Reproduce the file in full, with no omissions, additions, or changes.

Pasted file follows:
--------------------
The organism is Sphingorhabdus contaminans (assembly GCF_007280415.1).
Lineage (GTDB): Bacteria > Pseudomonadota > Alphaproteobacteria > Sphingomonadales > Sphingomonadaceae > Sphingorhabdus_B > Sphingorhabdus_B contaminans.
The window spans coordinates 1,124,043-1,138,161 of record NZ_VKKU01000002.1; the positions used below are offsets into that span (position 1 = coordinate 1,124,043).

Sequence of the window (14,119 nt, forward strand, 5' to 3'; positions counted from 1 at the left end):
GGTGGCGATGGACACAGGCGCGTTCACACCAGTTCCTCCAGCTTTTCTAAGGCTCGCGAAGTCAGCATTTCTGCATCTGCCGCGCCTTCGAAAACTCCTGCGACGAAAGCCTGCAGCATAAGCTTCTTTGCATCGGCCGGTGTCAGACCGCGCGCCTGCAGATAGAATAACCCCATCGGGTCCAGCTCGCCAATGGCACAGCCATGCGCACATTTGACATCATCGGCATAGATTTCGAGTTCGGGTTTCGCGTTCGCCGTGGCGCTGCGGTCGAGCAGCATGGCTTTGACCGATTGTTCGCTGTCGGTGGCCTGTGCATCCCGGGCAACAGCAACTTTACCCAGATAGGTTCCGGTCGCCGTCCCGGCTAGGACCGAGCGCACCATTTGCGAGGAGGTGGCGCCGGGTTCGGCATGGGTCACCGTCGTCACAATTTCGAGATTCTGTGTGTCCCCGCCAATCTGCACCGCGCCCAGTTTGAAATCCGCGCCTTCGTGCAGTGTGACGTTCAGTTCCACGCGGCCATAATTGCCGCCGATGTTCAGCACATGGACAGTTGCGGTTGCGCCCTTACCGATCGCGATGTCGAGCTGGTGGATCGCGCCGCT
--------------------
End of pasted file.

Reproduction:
The organism is Sphingorhabdus contaminans (assembly GCF_007280415.1).
Lineage (GTDB): Bacteria > Pseudomonadota > Alphaproteobacteria > Sphingomonadales > Sphingomonadaceae > Sphingorhabdus_B > Sphingorhabdus_B contaminans.
The window spans coordinates 1,124,043-1,138,161 of record NZ_VKKU01000002.1; the positions used below are offsets into that span (position 1 = coordinate 1,124,043).

Sequence of the window (14,119 nt, forward strand, 5' to 3'; positions counted from 1 at the left end):
GGTGGCGATGGACACAGGCGCGTTCACACCAGTTCCTCCAGCTTTTCTAAGGCTCGCGAAGTCAGCATTTCTGCATCTGCCGCGCCTTCGAAAACTCCTGCGACGAAAGCCTGCAGCATAAGCTTCTTTGCATCGGCCGGTGTCAGACCGCGCGCCTGCAGATAGAATAACCCCATCGGGTCCAGCTCGCCAATGGCACAGCCATGCGCACATTTGACATCATCGGCATAGATTTCGAGTTCGGGTTTCGCGTTCGCCGTGGCGCTGCGGTCGAGCAGCATGGCTTTGACCGATTGTTCGCTGTCGGTGGCCTGTGCATCCCGGGCAACAGCAACTTTACCCAGATAGGTTCCGGTCGCCGTCCCGGCTAGGACCGAGCGCACCATTTGCGAGGAGGTGGCGCCGGGTTCGGCATGGGTCACCGTCGTCACAATTTCGAGATTCTGTGTGTCCCCGCCAATCTGCACCGCGCCCAGTTTGAAATCCGCGCCTTCGTGCAGTGTGACGTTCAGTTCCACGCGGCCATAATTGCCGCCGATGTTCAGCACATGGACAGTTGCGGTTGCGCCCTTACCGATCGCGATGTCGAGCTGGTGGATCGCGCCGCT